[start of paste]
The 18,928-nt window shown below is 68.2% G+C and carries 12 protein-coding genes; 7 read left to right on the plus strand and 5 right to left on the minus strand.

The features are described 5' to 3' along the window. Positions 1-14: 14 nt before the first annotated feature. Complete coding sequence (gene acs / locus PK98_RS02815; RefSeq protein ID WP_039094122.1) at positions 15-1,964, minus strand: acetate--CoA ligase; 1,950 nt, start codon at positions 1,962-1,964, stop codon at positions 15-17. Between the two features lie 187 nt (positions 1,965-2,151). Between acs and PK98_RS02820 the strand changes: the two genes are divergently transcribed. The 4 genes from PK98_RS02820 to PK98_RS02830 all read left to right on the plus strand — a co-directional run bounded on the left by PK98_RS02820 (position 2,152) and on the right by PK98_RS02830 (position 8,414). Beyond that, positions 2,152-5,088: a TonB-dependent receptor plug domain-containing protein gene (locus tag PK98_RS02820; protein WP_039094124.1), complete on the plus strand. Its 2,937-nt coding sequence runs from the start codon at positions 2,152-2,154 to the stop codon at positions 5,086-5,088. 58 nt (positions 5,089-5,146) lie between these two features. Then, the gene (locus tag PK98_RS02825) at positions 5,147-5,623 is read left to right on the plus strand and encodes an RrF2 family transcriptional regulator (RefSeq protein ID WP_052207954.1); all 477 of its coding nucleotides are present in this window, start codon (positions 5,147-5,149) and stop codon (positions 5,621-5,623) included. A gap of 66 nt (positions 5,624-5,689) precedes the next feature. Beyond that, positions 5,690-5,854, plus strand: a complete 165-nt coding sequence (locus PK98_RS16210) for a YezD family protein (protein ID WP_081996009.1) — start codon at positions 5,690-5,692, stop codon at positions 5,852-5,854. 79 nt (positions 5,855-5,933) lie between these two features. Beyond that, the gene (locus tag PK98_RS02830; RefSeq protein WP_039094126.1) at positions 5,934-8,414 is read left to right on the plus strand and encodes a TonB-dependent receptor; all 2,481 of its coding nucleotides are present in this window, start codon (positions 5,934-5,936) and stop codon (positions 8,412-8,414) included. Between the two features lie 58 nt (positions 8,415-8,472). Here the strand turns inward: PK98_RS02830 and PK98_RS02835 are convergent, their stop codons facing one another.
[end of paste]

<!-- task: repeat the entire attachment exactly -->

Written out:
The 18,928-nt window shown below is 68.2% G+C and carries 12 protein-coding genes; 7 read left to right on the plus strand and 5 right to left on the minus strand.

The features are described 5' to 3' along the window. Positions 1-14: 14 nt before the first annotated feature. Complete coding sequence (gene acs / locus PK98_RS02815; RefSeq protein ID WP_039094122.1) at positions 15-1,964, minus strand: acetate--CoA ligase; 1,950 nt, start codon at positions 1,962-1,964, stop codon at positions 15-17. Between the two features lie 187 nt (positions 1,965-2,151). Between acs and PK98_RS02820 the strand changes: the two genes are divergently transcribed. The 4 genes from PK98_RS02820 to PK98_RS02830 all read left to right on the plus strand — a co-directional run bounded on the left by PK98_RS02820 (position 2,152) and on the right by PK98_RS02830 (position 8,414). Beyond that, positions 2,152-5,088: a TonB-dependent receptor plug domain-containing protein gene (locus tag PK98_RS02820; protein WP_039094124.1), complete on the plus strand. Its 2,937-nt coding sequence runs from the start codon at positions 2,152-2,154 to the stop codon at positions 5,086-5,088. 58 nt (positions 5,089-5,146) lie between these two features. Then, the gene (locus tag PK98_RS02825) at positions 5,147-5,623 is read left to right on the plus strand and encodes an RrF2 family transcriptional regulator (RefSeq protein ID WP_052207954.1); all 477 of its coding nucleotides are present in this window, start codon (positions 5,147-5,149) and stop codon (positions 5,621-5,623) included. A gap of 66 nt (positions 5,624-5,689) precedes the next feature. Beyond that, positions 5,690-5,854, plus strand: a complete 165-nt coding sequence (locus PK98_RS16210) for a YezD family protein (protein ID WP_081996009.1) — start codon at positions 5,690-5,692, stop codon at positions 5,852-5,854. 79 nt (positions 5,855-5,933) lie between these two features. Beyond that, the gene (locus tag PK98_RS02830; RefSeq protein WP_039094126.1) at positions 5,934-8,414 is read left to right on the plus strand and encodes a TonB-dependent receptor; all 2,481 of its coding nucleotides are present in this window, start codon (positions 5,934-5,936) and stop codon (positions 8,412-8,414) included. Between the two features lie 58 nt (positions 8,415-8,472). Here the strand turns inward: PK98_RS02830 and PK98_RS02835 are convergent, their stop codons facing one another.